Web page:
Piiano raises $9M to help businesses protect their PII

Tel Aviv-based Piiano wants businesses to keep their customers’ data private. The company is coming out of stealth today and announcing a $9 million funding round led by YL Ventures, together with a group of angel investors that include Snyk founder Danny Grander, Armis co-founder Nadir Izrael, Papaya Global co-founder and CEO Eynat Guez, Wiz co-founder Yinon Costica, as well as well-known angel investor Ariel Maislos.

The premise behind Piiano is that data breaches are basically inevitable, so the way to keep user data safe is to ensure that data sets are free of personally identifiable information (PII — you can see where the company’s name comes from…) and to fully pseudonymize customer data. Today’s approaches to securing this data, the company argues, simply don’t work. Companies often don’t know where all of the PII data lives — which is why so many enterprises invest in visibility tools.

Piiano co-founders Gil Dabah and Ariel Shiftan likened the company’s approach to how governments handle classified data. They redact the documents and store the original in a safe spot where only a few people have access. Now, if somebody gets access to the redacted document, it’s simply not that interesting anymore because all of the most important data — at least for the hacker — isn’t in it.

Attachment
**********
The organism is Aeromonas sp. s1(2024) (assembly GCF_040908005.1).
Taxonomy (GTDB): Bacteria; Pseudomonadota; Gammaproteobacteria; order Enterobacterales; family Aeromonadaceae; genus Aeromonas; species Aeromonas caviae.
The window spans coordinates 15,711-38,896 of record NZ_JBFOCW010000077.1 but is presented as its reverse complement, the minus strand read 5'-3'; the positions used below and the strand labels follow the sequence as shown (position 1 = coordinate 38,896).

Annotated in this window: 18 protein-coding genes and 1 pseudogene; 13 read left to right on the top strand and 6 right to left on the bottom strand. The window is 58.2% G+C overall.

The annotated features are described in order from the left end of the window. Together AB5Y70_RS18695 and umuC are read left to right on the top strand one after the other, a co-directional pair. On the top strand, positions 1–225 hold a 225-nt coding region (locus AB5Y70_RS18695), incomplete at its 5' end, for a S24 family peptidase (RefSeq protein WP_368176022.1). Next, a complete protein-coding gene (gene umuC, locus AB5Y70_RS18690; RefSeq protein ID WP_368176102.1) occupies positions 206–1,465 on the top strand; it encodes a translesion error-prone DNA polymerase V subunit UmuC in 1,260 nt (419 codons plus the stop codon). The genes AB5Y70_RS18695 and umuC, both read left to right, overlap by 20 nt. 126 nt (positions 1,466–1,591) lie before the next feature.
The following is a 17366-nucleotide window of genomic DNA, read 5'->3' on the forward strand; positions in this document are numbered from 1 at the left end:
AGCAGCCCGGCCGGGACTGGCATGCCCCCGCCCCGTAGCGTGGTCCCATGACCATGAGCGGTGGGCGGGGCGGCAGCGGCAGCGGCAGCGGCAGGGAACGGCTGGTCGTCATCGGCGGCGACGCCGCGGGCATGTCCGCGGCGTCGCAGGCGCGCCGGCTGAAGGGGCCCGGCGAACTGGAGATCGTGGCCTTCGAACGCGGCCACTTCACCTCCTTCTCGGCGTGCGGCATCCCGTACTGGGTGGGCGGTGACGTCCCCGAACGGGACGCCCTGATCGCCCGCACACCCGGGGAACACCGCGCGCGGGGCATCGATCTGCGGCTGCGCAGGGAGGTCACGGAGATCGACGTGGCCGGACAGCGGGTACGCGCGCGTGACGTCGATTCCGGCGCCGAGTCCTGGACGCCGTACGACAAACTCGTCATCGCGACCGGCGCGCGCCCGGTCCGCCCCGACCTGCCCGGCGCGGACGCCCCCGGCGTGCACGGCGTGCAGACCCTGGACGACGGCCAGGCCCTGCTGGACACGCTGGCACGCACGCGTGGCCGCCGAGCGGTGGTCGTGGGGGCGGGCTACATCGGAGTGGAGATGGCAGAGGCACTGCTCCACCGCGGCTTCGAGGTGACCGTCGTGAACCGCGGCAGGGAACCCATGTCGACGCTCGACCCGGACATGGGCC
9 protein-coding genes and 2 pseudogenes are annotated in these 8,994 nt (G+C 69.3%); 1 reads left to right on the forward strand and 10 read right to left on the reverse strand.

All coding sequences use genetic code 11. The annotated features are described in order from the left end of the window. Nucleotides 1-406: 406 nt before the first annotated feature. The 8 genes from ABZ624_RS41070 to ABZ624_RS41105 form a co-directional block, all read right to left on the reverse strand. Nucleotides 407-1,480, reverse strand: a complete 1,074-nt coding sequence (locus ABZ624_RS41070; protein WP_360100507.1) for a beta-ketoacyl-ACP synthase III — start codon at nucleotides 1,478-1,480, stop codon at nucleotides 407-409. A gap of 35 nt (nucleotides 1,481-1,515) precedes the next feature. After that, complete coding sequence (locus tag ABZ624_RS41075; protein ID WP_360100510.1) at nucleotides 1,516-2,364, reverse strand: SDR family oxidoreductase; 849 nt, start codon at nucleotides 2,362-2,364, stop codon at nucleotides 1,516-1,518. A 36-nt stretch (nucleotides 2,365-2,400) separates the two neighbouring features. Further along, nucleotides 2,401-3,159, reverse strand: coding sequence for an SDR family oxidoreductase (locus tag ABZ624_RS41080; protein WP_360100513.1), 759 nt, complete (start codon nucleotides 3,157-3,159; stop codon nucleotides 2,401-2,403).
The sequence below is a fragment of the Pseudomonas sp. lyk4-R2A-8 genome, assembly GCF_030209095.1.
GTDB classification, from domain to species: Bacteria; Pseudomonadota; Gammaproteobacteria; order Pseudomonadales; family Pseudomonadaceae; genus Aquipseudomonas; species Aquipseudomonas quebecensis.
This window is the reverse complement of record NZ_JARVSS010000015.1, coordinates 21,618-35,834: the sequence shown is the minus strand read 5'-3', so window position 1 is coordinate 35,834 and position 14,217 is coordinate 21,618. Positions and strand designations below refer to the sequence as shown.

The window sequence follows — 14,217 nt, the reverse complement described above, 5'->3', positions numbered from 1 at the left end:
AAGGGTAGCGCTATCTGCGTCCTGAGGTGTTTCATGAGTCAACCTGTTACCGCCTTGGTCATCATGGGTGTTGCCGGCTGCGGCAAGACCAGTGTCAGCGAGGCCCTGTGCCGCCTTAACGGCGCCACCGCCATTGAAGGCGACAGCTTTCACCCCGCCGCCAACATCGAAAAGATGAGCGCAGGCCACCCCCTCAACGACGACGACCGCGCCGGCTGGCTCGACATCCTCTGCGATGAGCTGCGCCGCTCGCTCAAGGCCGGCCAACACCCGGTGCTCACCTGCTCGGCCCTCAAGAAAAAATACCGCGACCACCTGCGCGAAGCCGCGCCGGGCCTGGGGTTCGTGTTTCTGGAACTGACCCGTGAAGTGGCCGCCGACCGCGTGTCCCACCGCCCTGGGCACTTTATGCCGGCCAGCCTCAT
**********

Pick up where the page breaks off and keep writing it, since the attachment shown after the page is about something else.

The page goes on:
“What we are trying to do with Piiano is to — because data breaches are a matter of time — bring the privacy risk to zero,” Dabah said. “And this is the name of the game: it’s about the privacy because hackers will have a way into your system. Now we need to do something about the system.”

So on the one hand, Piiano provides tools to pseudonymize data, and on the other hand it provides a safe place to store the original data in a vault where access is restricted.

“Our innovation is to say: ‘look, just pseudonymize the data sets, segregate the PIIs into one place where you can actually watch for it and make sure that it’s safe.’ Then, nobody can come in and just say: ‘give me everything,'” Dabah explained.

The company argues that the tools on the market today are point solutions, while Piiano offers businesses a more comprehensive approach. With that, though, businesses also have to change their technical and cultural approach to privacy. That may make it more difficult for a company to implement its tools, but the team also believes that its service helps developers build privacy and security right into their code instead of having to bolt it on later.

The Vault, the second piece of Piiano’s solution, is currently self-hosted inside a business’ cloud. As such, customer data never leaves their systems.